Beyond Hamlet and Hecuba: Irruption and Play in Carl Schmitt’s Thought

Those who read Hamlet or Hecuba from the specialist’s standpoint have often found it naïve, and maybe with good reason. Yet I do not want to linger on its worth or faults as a critical essay; I would rather try to read Schmitt’s book in the same way that he read Hamlet, as an eccentric writing, not completely closed, that deals with a subject matter but revolves around another one: Hamlet or Hecuba is something more than a piece of literary criticism.

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Czesław Miłosz on Thomas Mann’s The Magic Mountain

This article presents the connections between the Polish poet Czesław Miłosz and Thomas Mann’s The Magic Mountain. Miłosz’s fascination with the German novel, which has its roots in the 1930s, changed profoundly over the decades. Not only did the poet ponder on the immense intellectual value of The Magic Mountain, but he also turned to it eagerly as a form of literary “substance” and inspiration for his own works (The Seizure of Power, A Magic Mountain). The novel left deep marks on the author of The Captive Mind, because throughout his whole life he sought references to his own life in the fictitious events and characters from Mann’s story. The chosen fragments of texts and conversations with the Polish poet enable us to investigate the history of the extraordinary connection between Miłosz and this twentieth-century epic masterpiece, indicating at the same time the key moments of this “literary relationship.”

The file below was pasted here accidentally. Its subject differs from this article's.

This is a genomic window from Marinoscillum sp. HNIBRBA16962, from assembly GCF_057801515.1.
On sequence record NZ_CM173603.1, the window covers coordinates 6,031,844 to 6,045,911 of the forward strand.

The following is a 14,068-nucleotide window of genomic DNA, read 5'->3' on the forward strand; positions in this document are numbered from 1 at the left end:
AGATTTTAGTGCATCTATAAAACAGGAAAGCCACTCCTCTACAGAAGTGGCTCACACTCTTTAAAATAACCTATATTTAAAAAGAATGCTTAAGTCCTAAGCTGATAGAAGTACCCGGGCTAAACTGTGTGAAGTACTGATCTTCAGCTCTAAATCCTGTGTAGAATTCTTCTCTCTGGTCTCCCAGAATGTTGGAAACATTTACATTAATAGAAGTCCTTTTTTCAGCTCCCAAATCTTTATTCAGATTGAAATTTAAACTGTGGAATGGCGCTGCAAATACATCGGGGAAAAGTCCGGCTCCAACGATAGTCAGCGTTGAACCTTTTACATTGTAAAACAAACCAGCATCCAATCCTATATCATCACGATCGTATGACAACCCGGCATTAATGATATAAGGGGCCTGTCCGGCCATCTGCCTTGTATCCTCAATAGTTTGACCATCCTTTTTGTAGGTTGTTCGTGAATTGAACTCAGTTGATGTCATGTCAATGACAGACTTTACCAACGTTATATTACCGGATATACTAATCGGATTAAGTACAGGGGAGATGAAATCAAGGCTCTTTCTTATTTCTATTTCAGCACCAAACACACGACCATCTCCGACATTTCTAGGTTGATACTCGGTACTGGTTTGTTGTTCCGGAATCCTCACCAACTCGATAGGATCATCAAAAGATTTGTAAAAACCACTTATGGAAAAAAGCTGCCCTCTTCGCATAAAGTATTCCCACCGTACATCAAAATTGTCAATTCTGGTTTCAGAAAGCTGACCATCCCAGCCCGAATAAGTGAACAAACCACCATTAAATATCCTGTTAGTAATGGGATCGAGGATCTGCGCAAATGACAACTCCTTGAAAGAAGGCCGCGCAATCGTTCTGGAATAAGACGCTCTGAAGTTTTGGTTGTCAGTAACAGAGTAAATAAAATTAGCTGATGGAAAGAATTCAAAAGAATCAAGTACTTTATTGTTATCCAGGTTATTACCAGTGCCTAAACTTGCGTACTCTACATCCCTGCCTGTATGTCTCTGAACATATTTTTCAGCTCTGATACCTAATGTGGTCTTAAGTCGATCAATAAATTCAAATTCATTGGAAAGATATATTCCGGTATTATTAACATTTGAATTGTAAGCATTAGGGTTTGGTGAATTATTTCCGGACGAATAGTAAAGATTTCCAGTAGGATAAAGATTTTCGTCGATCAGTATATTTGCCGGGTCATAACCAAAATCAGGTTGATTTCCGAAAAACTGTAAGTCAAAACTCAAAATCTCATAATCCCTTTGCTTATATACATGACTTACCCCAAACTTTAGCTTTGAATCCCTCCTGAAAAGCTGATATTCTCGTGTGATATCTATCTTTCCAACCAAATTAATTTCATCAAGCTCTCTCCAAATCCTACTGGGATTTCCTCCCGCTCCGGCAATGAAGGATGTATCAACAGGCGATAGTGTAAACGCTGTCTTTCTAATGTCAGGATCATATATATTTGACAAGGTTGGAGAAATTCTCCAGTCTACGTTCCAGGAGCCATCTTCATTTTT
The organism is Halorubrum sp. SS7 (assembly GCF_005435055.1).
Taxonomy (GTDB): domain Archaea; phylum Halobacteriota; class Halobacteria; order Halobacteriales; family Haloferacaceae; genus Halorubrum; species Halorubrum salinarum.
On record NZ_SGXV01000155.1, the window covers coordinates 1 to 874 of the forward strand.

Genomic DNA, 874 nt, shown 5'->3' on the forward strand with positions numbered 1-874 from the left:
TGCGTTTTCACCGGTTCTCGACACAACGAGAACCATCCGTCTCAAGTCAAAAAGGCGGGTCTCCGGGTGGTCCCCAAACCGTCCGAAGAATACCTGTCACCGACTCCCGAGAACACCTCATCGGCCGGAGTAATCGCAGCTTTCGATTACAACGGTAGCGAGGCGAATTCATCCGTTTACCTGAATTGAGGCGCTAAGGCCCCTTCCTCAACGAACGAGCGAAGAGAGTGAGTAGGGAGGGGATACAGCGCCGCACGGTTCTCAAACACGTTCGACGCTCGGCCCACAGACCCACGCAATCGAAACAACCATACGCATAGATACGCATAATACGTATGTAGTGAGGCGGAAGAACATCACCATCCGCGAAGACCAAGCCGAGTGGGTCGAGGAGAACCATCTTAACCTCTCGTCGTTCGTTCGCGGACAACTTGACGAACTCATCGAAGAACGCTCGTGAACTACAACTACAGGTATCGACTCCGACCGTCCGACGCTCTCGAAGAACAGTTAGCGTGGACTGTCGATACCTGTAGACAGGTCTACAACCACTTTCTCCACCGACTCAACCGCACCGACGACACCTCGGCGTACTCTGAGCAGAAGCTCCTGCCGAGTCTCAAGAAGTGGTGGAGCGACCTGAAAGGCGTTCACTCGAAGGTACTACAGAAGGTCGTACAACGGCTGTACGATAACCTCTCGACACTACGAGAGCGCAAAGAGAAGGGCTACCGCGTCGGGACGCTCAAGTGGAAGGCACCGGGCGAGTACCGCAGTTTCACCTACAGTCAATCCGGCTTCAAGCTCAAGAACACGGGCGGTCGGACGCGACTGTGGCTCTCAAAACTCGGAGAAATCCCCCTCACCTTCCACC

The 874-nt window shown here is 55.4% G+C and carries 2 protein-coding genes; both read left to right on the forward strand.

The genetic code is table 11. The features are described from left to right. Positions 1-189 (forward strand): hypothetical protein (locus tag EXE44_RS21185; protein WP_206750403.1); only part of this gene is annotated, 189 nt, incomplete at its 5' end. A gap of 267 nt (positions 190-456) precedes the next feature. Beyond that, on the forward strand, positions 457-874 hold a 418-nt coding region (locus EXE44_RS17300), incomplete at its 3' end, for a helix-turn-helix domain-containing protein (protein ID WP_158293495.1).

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Telos 174 (Spring 2016): Philosophy, Literature, Theory

Telos 174 (Spring 2016): Philosophy, Literature, Theory is now available for purchase in our store.

In this issue, Telos turns to a diverse set of philosophers, contemporary and classical, and questions, concerning ethics and politics on the one hand, and literature and aesthetics on the other. More often than not, those distinctions turn out to be difficult to maintain. A case in point is the opening essay, which examines how statements by Levinas have been subjected to political readings in order to impute to him positions that he did not hold. What are the ethics of intentional misreadings? In their meticulously argued analysis, Oona Eisenstadt and Claire Elise Katz demonstrate how the philosopher’s comments in a 1982 radio interview, in the immediate aftermath of the massacres in the Sabra and Shatila refugee camps in Lebanon, have been subjected to increasing degrees of misrepresentation, culminating in false accusations that he justified the killings. These insinuations involved fabricating quotations to put words in his mouth. Eisenstadt and Katz expose the poor philology and tendentious politics implicit in such distortion.

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An Underwhelming Apocalypse: The Islamization of France in Michel Houellebecq’s Submission